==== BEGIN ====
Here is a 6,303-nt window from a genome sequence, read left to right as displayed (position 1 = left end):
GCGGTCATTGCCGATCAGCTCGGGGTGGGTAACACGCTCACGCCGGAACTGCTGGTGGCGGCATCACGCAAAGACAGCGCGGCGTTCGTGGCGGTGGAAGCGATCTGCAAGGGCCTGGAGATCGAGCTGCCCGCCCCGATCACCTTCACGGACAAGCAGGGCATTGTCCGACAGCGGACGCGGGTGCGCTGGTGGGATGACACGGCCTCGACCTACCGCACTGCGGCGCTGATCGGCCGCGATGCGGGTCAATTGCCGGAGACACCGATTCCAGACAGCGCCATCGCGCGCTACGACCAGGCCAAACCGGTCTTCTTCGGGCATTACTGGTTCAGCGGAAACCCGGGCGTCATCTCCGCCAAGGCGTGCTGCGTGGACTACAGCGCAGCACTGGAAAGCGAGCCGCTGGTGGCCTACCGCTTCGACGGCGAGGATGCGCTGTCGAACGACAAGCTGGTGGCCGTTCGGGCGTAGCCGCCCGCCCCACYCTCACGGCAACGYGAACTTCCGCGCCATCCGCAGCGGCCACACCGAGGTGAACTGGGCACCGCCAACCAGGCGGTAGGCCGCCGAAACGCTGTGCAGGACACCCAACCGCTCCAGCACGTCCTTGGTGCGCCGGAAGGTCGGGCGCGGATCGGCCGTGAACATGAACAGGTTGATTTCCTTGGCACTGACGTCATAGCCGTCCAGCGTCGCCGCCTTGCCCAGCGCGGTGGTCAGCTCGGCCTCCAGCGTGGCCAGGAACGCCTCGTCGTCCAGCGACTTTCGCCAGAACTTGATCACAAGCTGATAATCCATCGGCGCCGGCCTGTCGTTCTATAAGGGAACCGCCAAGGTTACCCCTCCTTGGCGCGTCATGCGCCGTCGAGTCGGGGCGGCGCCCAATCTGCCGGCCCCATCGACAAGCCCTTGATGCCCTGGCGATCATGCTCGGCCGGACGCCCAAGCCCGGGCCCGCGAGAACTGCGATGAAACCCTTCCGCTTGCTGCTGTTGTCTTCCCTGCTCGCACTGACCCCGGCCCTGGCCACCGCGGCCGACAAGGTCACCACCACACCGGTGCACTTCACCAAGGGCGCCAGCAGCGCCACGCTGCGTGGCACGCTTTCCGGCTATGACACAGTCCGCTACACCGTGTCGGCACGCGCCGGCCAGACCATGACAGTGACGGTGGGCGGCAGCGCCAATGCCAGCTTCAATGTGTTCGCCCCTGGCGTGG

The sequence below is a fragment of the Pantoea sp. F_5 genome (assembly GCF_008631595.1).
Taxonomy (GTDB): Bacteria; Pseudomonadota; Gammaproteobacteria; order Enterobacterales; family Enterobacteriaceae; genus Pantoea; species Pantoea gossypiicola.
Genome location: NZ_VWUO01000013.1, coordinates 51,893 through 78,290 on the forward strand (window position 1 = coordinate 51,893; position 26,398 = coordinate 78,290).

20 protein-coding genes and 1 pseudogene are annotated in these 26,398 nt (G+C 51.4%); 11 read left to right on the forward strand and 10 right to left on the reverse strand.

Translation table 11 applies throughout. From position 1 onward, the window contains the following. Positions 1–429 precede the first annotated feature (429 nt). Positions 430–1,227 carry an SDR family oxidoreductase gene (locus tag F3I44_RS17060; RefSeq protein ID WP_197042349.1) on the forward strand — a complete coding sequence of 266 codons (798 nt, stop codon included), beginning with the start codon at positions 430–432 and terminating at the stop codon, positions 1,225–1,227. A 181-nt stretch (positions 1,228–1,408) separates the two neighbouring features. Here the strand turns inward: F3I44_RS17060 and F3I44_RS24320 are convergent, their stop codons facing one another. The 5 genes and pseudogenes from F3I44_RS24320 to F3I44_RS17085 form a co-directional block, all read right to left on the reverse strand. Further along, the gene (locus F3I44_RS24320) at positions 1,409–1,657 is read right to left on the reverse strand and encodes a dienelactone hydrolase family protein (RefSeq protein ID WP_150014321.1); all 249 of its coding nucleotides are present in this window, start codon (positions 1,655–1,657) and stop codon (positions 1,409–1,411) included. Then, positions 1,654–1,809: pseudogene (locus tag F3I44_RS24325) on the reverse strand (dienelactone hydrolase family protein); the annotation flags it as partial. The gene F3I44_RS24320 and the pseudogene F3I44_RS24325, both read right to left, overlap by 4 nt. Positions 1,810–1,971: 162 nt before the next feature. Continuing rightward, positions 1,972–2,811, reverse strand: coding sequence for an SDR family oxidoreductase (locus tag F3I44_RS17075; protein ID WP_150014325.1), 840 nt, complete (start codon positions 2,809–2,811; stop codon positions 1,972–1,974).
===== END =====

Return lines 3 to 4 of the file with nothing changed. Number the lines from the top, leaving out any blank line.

The sequence below is a fragment of the Pantoea sp. F_5 genome (assembly GCF_008631595.1).
Taxonomy (GTDB): Bacteria; Pseudomonadota; Gammaproteobacteria; order Enterobacterales; family Enterobacteriaceae; genus Pantoea; species Pantoea gossypiicola.